Adaptation of high-temperature storage for multiplier bulb sets under Philippine condition


  • Renita Sta. Maria Dela Cruz Philippine Center for Postharvest Development and Mechanization
  • Edgar D. Flores Philippine Center for Postharvest Development & Mechanization


multiplier onion, bulb sets, high-temperature storage, storage loss


The study addressed the problem of inadequate technologies that could be utilized for the storage of multiplier bulb sets considering the limited on-farm resources and practices of the farmers producing multiplier onions.  The application of high temperature storage which was found to be technically and financially viable under certain conditions by several researchers (Tripathi and Lawande, 2006; Jallorina, 2012; Idago, Dela Cruz and Miranda, 2015) was evaluated in comparison with the existing storage practices.  The storage study was done for two cropping seasons, 2016-2017, with a total of six farmer-cooperators from Ilocos Norte, Ilocos Sur and Nueva Ecija.  Comparison of the quality and quantity indicators as affected by the high temperature storage structure (HTSS) and the farmers' practice was done using the t-test at 5% level of significance.  Partial budget analysis was done to assess the potential benefits that could be derived from the use of the technology in comparison with the present practice.

HTSS significantly reduced storage loss of multiplier bulb sets by 20.39 percentage points in six months.  The values of onions saved were higher than the value of installing and operating the HTSS giving postive change in income of PhP16.15 kg-1 of bulb sets stored for six months.  Acceptability of the technology was high among the potential farmer-users with 93.6 percent of them convinced of its effectiveness and indicated willingness to adopt.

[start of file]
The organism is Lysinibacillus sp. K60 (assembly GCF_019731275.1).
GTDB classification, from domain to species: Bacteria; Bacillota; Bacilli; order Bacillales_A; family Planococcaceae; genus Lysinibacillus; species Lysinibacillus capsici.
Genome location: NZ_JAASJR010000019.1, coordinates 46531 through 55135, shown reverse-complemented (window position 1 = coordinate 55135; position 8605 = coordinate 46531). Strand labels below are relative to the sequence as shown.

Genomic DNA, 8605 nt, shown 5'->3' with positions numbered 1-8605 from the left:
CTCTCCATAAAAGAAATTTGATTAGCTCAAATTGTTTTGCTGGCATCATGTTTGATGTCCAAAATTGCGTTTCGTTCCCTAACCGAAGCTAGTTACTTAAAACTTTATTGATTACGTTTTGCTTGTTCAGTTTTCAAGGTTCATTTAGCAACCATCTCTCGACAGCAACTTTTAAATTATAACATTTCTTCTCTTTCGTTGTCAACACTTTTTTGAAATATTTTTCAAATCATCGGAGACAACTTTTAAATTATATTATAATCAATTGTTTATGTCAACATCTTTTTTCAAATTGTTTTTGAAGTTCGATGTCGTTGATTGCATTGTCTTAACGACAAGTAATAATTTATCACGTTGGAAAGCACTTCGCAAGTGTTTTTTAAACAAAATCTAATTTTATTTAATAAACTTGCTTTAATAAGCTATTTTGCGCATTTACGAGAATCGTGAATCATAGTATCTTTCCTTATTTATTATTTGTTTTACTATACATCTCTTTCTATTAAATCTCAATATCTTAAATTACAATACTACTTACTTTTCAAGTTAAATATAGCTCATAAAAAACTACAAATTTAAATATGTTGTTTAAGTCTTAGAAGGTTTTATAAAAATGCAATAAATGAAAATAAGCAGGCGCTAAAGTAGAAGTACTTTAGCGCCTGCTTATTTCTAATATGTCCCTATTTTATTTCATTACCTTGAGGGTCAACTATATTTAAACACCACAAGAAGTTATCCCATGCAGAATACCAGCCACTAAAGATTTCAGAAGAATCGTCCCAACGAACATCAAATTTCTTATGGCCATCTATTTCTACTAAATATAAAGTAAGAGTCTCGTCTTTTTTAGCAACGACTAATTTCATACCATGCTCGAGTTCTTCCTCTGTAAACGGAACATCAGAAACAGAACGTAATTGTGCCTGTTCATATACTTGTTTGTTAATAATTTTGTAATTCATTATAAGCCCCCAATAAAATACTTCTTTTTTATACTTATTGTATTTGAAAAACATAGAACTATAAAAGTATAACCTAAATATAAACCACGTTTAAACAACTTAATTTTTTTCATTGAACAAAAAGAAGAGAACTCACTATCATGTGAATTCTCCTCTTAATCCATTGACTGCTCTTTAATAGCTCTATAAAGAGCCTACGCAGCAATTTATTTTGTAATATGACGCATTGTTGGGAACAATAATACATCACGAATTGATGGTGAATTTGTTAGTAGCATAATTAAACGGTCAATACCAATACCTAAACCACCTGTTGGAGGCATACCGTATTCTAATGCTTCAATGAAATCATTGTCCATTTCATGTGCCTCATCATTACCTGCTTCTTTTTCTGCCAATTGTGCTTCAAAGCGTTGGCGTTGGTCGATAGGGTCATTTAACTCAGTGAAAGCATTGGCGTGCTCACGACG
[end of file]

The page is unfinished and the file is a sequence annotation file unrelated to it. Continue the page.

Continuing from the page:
About 427,400 kg which is conservatively valued at PhP 34.19 to PhP 51.20 million annually can be saved using the HTSS.  Approximately 7,000 small-scale farmers of multiplier onion using bulb sets as planting material specifically the farmers in northern and central provinces of the Philippines, could benefit from the technology.  HTSS will work best in multiplier that have not been rained down before harvesting.i

Author Biographies

Renita Sta. Maria Dela Cruz, Philippine Center for Postharvest Development and Mechanization

Chief Science Research Specialist

Socioeconomics & Policy Research Division

Edgar D. Flores, Philippine Center for Postharvest Development & Mechanization

Science Research Specialist

Socioeconomics and Policy Research Division






VI-Postharvest Technology and Process Engineering